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Posted at 8:10 AM ET, 01/ 6/2011

Story pick: The Shah's son kills himself

By Marc Fisher

The Pahlavi family of northern Virginia is a wealthy clan whose various offspring have been prominent in Washington society circles. But this is no ordinary rich family: These are the children and grandchildren of the former Shah of Iran, who was deposed in the Iranian revolution of 1980 and who set up shop in Fairfax County.

The Shah's younger son, Ali Reza Pahlavi, committed suicide at his home in Boston Tuesday, and Stephen Kinzer, the longtime New York Times foreign correspondent who now files for the Daily Beast web site, has put together the piece with the most sweep and perspective.

From the Kinzer piece: "This shocking act of self-slaughter was the latest violent tragedy in the long history of a family drenched in blood—first that of the Iranians it tortured and killed, then its own. It is a drama of Shakespearean dimensions. The shah once ruled Iran with an iron fist, but his family later paid dearly for his sins, echoing Hamlet's judgment that royal crime 'cannot come to good.'"

The Boston Globe's story has some of the biographical and police details missing from the Beast piece. And the family's government-in-exile web site provides a sad insight into the way exiled ruling families pine for their former status.

By Marc Fisher  | January 6, 2011; 8:10 AM ET
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Comments

This article by By Marc Fisher is inaccurate and unjust. First of all, Iranian revolution occurred in early 1979.
Secondly, the Shah of Iran did not go into history as a bloody monarch. Now Iranians regard him as a kind person who did not kill people in order to maintain his power. Please review this article. This article is an insult to millions of Iranians.

Posted by: smoatari | January 6, 2011 1:00 PM | Report abuse

As an Iranian-American who was born in Tehran just a few years after the Islamic Revolution, I can tell you this: the people of Iran who were around before the mullahs came into power long for the days when the Shah was on the Peacock Throne. Not only that, but many of those who did go out and protest against the Shah in the late 70's not only regret it, but realize they were only caught up in the moment and wish every day of their lives that they could take it back. I know this because I've asked them, many of them, these questions myself.

No person put in a place of power is going to be one-hundred percent perfect; no monarch, no president, no prime minister steps into office with an immaculate record, and none certainly leave office with one. We need not look very far to see that, one can look at a list of the last ten or twenty of our very own U.S. Presidents to witness that.

In the very end, the Shah did not leave Iran because he was defeated; he left Iran because he didn't want to break the spirits of his fellow Iranians in order to win. He could have done exactly what was done less than two years ago, and what we were all witness to, after the elections in Iran. He could have dropped tear gas on his people, had them attacked in the streets, thrown off bridges, and dragged off to jail, until all the hysteria finally died down. But he chose to do none of those things. He really loved his countrymen so much, and valued their love and approval so much that when he saw that they no longer wanted him, he left.

Now that they want him back, he's nowhere to be found. Not only that, but the ones he left behind and to which we clung to with so much hope, are now subtracted by two. First Princess Leila, and now, Prince Ali Reza.

It's strange, but though the Shah's children have left Iran, they seem to be acutely aware of its sadness and sorrow. They say it was depression that took Princess Leila and Prince Ali Reza. But to have traveled to Iran is to know what a truly, deeply sad and sorrowful country it is. In Farsi we have a word, "ghamkhar"; it's a friend so close and so loyal that this person not only shares your heartache, but who also swallows, or eats your grief and anguish right along with with you. Because so many times, hardships and grief are so hard to face alone, so hard to swallow, this friend is right there to share the grief with you, to take some of the burden off, to swallow some of the poison of misery on your behalf, so you won't have to face it alone. It seems as though Princess Leila and Prince Ali Reza, in their effort and ability to feel the pain and sorrow of their compatriots, took in too much, swallowed too much of that pain, until it was unbearable.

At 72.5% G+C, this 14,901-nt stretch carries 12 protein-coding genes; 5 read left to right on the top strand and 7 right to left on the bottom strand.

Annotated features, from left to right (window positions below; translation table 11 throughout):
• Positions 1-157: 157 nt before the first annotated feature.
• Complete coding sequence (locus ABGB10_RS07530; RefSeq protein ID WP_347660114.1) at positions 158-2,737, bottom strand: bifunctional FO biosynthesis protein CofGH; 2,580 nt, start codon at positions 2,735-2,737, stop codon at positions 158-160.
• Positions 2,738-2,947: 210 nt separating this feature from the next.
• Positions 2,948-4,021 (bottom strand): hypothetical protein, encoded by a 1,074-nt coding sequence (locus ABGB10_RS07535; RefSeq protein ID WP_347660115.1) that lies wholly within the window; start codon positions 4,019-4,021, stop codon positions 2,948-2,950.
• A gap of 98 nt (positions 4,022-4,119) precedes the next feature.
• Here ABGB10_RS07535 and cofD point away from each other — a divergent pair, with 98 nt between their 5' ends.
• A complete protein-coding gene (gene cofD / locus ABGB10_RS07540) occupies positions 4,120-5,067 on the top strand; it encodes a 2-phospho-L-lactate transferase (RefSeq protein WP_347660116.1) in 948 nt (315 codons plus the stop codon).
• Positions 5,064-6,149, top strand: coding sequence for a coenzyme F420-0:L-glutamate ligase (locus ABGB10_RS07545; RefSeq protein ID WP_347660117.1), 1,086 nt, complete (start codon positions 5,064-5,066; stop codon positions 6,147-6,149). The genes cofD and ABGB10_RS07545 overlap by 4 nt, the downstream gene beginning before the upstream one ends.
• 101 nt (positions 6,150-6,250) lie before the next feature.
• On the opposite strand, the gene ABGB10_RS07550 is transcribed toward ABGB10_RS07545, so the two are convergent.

Prince Ali Reza's ashes are to be scattered in the Caspian Sea, a place I have visited often. I never met him in life, but from now on, every time I visit the Caspian, I will say hello to the Prince who left this world only because he wanted to go back home.

Posted by: golafarin | January 6, 2011 2:17 PM | Report abuse

I am appalled by your lack of Culture, lack of history Knowledge at least about Iran, lack of respect for Millions of living Iranians that struggle against a dictatorship of a teocracy of sinners and also killers, and lack of Respect for a suffering Family.
Whom do you try to aim by this shameful article of 'The Washington Post' that you sign? Is your writing hand-writing pen and devious reasonings, as criminal as the mullahs and islamo-fascists you are serving?
Learn that the majority of Iranians are neither republicans nor islamic at all. They are descendents of one of the older history empires, full of culture traditions true knowledge and family values. Something that your article colectively downgrades and distorts.
Look into the dismantling american family, american society, american values of no-values at all but the solely almighty dollar (already sinking), american foreign arrogance and american continuous aggression and invasion for wrong false reasons. Your are the one's that really have hands full of foreign blood and slave blood -- even of local americans blood "indians blood" -- for generations to come. Now, also paraphrasing Hamlet ideas as an adaptation, "american crime and pseudo-jornalist crime cannot come to good".
Shame on you and shame on your pseudo-director that allows such bestiality of written thoughts come to public as headlines of a story pick. You will never belong to History!

Posted by: ruicb52 | January 6, 2011 5:37 PM | Report abuse